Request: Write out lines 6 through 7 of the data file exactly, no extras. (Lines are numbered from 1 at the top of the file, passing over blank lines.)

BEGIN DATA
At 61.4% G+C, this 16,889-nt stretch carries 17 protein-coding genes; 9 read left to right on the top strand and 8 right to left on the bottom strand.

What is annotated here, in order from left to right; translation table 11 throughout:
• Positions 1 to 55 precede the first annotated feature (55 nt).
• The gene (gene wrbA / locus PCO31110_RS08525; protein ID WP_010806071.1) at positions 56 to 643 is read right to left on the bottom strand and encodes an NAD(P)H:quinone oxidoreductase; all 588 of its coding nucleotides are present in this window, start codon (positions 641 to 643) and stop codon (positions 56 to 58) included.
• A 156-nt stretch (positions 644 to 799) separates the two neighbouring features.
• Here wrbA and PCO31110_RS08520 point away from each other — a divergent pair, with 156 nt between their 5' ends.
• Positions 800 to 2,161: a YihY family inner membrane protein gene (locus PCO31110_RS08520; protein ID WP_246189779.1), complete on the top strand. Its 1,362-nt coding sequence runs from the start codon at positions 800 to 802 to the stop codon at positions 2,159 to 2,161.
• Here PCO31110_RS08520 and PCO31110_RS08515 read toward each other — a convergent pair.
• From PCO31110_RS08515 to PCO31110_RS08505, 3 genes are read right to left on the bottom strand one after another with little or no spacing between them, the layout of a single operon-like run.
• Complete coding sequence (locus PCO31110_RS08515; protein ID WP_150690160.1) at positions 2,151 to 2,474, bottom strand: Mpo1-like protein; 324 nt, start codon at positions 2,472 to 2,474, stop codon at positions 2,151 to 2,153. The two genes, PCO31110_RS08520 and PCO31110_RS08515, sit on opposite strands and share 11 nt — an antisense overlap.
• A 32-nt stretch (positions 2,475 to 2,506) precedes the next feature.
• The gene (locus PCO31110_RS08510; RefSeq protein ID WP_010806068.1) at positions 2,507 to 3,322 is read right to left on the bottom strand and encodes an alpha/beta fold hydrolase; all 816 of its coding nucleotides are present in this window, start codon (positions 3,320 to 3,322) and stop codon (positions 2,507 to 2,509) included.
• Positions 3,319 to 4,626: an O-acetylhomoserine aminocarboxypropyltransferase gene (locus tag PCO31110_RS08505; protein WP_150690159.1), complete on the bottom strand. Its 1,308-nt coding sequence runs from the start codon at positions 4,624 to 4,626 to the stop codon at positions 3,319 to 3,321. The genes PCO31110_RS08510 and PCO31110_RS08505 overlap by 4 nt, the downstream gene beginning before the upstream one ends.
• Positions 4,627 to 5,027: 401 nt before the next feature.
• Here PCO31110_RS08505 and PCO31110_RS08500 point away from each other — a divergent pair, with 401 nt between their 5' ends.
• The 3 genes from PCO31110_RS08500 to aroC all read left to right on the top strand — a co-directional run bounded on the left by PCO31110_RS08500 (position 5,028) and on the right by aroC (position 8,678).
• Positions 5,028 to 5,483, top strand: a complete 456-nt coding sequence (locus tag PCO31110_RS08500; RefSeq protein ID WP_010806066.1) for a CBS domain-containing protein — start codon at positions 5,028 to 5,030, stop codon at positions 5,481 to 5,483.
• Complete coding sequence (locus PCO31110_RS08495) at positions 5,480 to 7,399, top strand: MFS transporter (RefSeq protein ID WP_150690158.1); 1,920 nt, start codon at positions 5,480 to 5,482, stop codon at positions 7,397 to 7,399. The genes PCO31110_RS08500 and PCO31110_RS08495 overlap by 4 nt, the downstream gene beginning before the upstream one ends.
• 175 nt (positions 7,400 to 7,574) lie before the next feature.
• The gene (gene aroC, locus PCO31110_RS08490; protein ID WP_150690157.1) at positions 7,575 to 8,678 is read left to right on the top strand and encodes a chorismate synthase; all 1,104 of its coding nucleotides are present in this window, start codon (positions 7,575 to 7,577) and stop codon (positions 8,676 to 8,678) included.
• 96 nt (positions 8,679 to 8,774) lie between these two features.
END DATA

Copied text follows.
• Here wrbA and PCO31110_RS08520 point away from each other — a divergent pair, with 156 nt between their 5' ends.
• Positions 800 to 2,161: a YihY family inner membrane protein gene (locus PCO31110_RS08520; protein ID WP_246189779.1), complete on the top strand. Its 1,362-nt coding sequence runs from the start codon at positions 800 to 802 to the stop codon at positions 2,159 to 2,161.